This weekend a nearly mile-wide asteroid with its own moon will make a safe flyby past Earth.
The asteroid and companion moon, known as 1999 KW4, which was first discovered on May 20, 1999, will whiz by us. The nearest point of approach will occur at 7:05 ET at a distance of 3 million miles, moving at a speed of approximately 500,000 mph.
KW4 poses no threat to Earth, but will provide scientists with a golden opportunity to study the binary asteroid during an unusually close pass. Much study has been devoted to the threat of an asteroid collision and how to improve the nation’s defenses in such a possible event.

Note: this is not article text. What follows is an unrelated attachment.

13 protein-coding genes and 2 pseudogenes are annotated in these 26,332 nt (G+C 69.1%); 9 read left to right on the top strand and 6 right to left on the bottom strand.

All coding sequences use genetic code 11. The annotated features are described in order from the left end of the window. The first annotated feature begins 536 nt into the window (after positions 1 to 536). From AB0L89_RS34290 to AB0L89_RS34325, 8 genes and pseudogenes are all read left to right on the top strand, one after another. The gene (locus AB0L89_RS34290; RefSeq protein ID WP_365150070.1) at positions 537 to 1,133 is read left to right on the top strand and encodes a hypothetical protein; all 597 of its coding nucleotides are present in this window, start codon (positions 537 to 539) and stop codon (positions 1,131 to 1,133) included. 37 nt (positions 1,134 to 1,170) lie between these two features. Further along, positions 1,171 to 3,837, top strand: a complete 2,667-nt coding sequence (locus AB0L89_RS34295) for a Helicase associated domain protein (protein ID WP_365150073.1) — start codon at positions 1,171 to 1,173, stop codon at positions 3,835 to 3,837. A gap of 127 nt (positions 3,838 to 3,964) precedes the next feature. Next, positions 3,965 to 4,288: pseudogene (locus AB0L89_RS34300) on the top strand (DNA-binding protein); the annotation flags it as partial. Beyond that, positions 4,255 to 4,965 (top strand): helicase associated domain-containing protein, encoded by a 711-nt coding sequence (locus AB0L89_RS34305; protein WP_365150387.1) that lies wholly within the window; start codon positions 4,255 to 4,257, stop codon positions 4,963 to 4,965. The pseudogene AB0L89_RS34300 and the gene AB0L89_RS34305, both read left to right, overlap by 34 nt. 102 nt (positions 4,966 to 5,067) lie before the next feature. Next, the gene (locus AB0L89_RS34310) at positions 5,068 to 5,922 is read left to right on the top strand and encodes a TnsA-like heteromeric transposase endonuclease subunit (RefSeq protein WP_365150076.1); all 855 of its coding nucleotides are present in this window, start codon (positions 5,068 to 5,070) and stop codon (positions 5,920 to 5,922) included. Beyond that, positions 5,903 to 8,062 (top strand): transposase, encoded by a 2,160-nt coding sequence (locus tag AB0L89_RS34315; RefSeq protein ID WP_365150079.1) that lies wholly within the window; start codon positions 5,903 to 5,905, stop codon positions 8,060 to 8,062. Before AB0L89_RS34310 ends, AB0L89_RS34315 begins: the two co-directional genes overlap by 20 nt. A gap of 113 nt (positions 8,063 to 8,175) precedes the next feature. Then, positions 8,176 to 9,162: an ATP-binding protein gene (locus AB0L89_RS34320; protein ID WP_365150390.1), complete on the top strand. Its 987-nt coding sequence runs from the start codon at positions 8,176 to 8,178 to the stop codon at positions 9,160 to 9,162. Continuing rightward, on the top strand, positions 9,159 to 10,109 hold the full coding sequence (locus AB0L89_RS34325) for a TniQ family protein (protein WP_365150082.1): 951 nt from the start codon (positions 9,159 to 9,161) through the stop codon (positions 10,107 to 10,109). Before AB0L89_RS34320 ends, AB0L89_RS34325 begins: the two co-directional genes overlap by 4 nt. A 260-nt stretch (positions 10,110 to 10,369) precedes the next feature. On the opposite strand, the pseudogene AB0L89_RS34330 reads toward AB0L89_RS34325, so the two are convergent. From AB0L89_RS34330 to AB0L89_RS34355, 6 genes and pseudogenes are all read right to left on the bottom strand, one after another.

You will not be able to catch KW4 without the aid of a telescope, which was first spotted from the Lincoln Near-Earth Asteroid Research (LINEAR) site in New Mexico 20 years ago.
Asteroids are numerous in our solar system, mainly circulating in a belt between the orbits of Mars and Jupiter.
The small, rocky bodies orbit the sun like planets, comprising fragments leftover from the beginning of our solar system 4.6 billion years ago during the collapse of a massive cloud of gas and dust.